The Rush for Idaho

The Rush for Idaho

Matthew Wirtz, News Writer

Idaho is one of the fastest growing states in the United States since many people are migrating here to the Gem State. However, this is not unwarranted. There are many reasons why this is occurring. 

One reason many people are moving here is because of the crime rate. Idaho has been ranked in the top 10 safest states, with it being placed in the 6th lowest violent crime rate. It also has 25% less crime than the national average.

Another factor is the cost of living. Idaho has a low cost of living, and it also has lower medical costs than many other states.

The Gem State also has plenty of job opportunities. In 2019 almost 270,000 jobs were created just in Idaho.

Idaho also has distinct seasons and plenty of things to do outdoors. There is more than just hot and cold weather. 

There are also many things to do at different times of the year. For instance, during the winter you can ski and then when the hot weather hits in the summer, you can jetski.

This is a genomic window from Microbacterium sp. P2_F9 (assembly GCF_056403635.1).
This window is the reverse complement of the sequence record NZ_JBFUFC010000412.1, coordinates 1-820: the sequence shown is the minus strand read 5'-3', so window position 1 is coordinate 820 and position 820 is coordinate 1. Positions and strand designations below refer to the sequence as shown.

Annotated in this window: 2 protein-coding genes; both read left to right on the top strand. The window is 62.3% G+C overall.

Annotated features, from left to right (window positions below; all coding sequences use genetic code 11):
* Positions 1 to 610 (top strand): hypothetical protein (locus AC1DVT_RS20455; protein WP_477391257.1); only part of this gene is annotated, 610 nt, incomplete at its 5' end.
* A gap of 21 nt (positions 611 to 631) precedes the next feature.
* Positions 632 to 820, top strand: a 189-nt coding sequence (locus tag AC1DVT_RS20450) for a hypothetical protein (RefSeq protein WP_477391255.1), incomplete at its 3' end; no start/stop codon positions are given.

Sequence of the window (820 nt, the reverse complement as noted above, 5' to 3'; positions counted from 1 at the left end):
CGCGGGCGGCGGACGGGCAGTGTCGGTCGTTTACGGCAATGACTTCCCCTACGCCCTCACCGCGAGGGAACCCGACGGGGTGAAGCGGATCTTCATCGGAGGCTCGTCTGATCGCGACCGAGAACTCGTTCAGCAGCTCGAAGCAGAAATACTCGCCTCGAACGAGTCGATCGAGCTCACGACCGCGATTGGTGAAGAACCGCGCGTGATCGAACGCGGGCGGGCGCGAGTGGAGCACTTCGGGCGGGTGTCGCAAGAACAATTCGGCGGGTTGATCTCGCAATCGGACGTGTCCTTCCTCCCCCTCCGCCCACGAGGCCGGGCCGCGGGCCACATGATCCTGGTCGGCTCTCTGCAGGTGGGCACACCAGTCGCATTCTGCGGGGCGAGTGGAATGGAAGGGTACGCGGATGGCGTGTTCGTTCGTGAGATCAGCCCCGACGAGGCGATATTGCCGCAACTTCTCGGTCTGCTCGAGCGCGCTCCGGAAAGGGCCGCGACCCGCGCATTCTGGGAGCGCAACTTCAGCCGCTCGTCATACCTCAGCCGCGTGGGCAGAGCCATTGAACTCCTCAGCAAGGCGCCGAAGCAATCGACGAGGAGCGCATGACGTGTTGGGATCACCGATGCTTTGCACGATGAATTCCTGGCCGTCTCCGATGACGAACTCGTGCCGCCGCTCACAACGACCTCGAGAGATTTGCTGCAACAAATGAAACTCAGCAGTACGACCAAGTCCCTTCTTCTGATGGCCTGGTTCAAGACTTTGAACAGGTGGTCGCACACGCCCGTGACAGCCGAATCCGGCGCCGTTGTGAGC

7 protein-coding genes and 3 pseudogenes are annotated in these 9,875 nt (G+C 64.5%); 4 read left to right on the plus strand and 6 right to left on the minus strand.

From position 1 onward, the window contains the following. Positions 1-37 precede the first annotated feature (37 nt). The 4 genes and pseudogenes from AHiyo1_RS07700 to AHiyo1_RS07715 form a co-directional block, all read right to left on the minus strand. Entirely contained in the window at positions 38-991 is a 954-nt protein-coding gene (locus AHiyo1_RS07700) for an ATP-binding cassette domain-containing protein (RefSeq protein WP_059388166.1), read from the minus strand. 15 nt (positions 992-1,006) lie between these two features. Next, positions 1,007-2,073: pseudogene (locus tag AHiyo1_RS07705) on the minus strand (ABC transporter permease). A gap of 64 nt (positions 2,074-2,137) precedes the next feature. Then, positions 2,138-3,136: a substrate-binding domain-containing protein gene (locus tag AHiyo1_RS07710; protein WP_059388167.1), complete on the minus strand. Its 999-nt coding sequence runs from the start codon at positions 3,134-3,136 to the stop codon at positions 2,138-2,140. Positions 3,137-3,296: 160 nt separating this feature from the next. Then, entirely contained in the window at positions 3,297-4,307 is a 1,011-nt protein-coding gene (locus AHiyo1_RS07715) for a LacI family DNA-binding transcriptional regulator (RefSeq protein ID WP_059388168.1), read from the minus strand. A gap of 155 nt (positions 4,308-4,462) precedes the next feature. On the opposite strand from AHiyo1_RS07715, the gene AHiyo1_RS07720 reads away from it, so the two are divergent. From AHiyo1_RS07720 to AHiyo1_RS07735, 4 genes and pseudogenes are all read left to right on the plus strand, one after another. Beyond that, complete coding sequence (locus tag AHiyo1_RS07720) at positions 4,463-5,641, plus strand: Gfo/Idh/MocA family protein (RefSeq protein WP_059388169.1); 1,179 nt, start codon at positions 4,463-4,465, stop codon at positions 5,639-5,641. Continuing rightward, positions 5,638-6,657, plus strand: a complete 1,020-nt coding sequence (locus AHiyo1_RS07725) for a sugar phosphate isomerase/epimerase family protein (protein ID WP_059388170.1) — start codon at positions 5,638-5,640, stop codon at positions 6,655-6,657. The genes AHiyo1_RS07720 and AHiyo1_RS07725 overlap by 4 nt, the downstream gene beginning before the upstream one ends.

With all these positive things, there are also some negative things.

For instance, with all these people moving to Idaho, the prices of houses have increased dramatically. 

According to the Idaho House prices, in 2010 the average house was around 150k. In 2020 the average price was over 250k. However, this is still lower than the national average.

What do students at Lakeland High School think of the amount of people moving to Idaho?

One sophomore, Jameson Elliot, isn’t a fan of the mass migration to his state. He doesn’t like all the new housing developments popping up and worries about the traffic concerns.

“The growth needs to be slowed down because the roads are not being improved upon. Traffic is bad. New people moving here don’t know how to drive in the snow and are getting in plenty of crashes because of it.”

One senior, Mia Maddy, sees both pros and cons to the controversy.

“I think that it’s a great opportunity to see different cultures, but it’s bad to see a beautiful rural town like Rathdrum be destroyed by the basic suburbs.”

Another sophomore, Caysen Loutzenheiser, has a strong opinion on the topic.

“If the people moving here are from California, they can go back. However, if they are from other states, then I suppose it is alright.”